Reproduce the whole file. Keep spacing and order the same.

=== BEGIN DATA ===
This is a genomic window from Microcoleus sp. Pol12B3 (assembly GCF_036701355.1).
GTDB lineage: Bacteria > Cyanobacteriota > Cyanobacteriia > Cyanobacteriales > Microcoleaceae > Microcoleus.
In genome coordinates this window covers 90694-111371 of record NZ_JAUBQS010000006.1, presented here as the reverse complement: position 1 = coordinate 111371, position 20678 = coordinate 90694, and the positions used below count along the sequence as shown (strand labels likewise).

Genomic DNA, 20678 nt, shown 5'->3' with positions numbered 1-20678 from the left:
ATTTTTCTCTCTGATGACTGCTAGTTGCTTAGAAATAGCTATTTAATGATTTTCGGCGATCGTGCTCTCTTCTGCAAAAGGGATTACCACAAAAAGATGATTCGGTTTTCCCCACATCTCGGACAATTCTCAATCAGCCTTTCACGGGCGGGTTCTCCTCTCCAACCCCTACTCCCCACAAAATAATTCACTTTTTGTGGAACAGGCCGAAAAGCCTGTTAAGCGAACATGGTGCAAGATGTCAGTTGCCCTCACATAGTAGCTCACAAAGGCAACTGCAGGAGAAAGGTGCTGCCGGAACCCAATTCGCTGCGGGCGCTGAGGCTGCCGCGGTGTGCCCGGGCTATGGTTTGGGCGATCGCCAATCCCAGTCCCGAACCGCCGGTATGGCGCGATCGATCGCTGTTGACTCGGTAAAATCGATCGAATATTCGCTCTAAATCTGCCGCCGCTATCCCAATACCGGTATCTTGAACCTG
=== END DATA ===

This is a genomic window from Microcoleus sp. Pol12B3 (assembly GCF_036701355.1).
GTDB lineage: Bacteria > Cyanobacteriota > Cyanobacteriia > Cyanobacteriales > Microcoleaceae > Microcoleus.
In genome coordinates this window covers 90694-111371 of record NZ_JAUBQS010000006.1, presented here as the reverse complement: position 1 = coordinate 111371, position 20678 = coordinate 90694, and the positions used below count along the sequence as shown (strand labels likewise).

Genomic DNA, 20678 nt, shown 5'->3' with positions numbered 1-20678 from the left:
ATTTTTCTCTCTGATGACTGCTAGTTGCTTAGAAATAGCTATTTAATGATTTTCGGCGATCGTGCTCTCTTCTGCAAAAGGGATTACCACAAAAAGATGATTCGGTTTTCCCCACATCTCGGACAATTCTCAATCAGCCTTTCACGGGCGGGTTCTCCTCTCCAACCCCTACTCCCCACAAAATAATTCACTTTTTGTGGAACAGGCCGAAAAGCCTGTTAAGCGAACATGGTGCAAGATGTCAGTTGCCCTCACATAGTAGCTCACAAAGGCAACTGCAGGAGAAAGGTGCTGCCGGAACCCAATTCGCTGCGGGCGCTGAGGCTGCCGCGGTGTGCCCGGGCTATGGTTTGGGCGATCGCCAATCCCAGTCCCGAACCGCCGGTATGGCGCGATCGATCGCTGTTGACTCGGTAAAATCGATCGAATATTCGCTCTAAATCTGCCGCCGCTATCCCAATACCGGTATCTTGAACCTG